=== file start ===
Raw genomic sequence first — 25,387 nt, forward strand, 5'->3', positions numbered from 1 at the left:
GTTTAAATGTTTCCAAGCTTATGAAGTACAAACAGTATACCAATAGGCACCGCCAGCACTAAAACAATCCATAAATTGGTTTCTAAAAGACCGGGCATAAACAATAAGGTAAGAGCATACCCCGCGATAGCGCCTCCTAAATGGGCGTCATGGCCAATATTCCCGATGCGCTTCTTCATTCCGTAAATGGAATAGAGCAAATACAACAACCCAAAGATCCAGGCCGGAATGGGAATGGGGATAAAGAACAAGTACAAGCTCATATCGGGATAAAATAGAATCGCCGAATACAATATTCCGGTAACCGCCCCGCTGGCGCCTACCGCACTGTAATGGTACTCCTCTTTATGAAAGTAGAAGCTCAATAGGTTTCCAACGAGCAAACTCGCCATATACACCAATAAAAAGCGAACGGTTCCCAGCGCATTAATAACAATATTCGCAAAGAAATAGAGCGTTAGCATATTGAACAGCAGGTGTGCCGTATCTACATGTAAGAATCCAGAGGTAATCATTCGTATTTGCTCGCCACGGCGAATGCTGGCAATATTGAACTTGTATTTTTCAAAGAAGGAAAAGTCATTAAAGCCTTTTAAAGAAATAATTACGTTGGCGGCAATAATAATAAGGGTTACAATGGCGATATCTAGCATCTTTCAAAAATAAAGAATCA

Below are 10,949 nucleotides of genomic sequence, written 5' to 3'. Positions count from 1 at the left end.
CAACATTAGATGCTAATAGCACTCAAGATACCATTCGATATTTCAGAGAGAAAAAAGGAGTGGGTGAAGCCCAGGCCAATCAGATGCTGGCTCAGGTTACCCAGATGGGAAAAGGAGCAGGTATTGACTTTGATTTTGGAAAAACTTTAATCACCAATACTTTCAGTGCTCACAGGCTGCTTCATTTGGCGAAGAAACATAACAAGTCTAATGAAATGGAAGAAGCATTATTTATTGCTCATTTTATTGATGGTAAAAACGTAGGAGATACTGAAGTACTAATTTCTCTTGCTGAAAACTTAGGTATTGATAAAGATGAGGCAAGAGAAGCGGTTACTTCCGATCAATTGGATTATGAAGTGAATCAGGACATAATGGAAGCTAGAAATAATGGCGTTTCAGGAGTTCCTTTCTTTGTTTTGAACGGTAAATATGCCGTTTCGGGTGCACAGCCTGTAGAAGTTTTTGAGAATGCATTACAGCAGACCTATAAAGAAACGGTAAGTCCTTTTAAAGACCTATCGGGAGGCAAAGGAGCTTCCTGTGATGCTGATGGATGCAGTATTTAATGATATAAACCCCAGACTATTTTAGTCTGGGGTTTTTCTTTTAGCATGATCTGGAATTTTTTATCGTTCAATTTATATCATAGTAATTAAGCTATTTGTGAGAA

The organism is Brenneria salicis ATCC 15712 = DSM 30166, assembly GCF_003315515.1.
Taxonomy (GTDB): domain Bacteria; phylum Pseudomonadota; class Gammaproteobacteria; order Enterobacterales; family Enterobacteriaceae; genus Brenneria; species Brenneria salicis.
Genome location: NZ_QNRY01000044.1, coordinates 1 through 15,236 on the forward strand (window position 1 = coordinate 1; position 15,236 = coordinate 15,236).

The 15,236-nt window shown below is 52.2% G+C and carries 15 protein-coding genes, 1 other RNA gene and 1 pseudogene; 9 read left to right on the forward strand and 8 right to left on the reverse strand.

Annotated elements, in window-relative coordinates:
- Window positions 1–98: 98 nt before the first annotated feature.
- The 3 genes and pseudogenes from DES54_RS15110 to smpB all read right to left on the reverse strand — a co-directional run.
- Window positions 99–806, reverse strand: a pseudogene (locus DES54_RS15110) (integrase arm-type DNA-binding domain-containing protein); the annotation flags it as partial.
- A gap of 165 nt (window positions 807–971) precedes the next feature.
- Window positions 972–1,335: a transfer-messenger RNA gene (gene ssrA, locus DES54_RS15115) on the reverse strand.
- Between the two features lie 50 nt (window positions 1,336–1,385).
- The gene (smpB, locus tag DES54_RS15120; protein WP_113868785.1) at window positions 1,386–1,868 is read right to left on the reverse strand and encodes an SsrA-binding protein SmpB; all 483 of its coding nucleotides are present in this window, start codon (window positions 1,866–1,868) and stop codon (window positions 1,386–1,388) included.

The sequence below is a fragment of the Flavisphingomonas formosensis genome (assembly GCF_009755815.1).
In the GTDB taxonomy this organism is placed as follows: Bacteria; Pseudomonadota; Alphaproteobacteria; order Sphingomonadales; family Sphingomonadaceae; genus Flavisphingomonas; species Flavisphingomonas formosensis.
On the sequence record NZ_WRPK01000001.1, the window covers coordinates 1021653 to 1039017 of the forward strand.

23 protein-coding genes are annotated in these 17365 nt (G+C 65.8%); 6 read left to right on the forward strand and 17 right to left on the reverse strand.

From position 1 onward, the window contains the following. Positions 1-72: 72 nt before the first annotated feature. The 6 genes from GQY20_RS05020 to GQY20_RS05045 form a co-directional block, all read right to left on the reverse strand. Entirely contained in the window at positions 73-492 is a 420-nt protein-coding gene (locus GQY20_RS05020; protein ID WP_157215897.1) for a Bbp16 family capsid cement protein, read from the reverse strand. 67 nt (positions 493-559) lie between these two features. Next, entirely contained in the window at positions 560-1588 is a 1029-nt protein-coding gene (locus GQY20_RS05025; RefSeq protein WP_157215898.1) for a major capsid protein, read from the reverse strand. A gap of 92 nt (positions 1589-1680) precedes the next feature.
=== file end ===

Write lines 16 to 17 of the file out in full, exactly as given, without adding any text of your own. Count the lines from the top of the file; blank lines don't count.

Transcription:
- The gene (smpB, locus tag DES54_RS15120; protein WP_113868785.1) at window positions 1,386–1,868 is read right to left on the reverse strand and encodes an SsrA-binding protein SmpB; all 483 of its coding nucleotides are present in this window, start codon (window positions 1,866–1,868) and stop codon (window positions 1,386–1,388) included.

The sequence below is a fragment of the Flavisphingomonas formosensis genome (assembly GCF_009755815.1).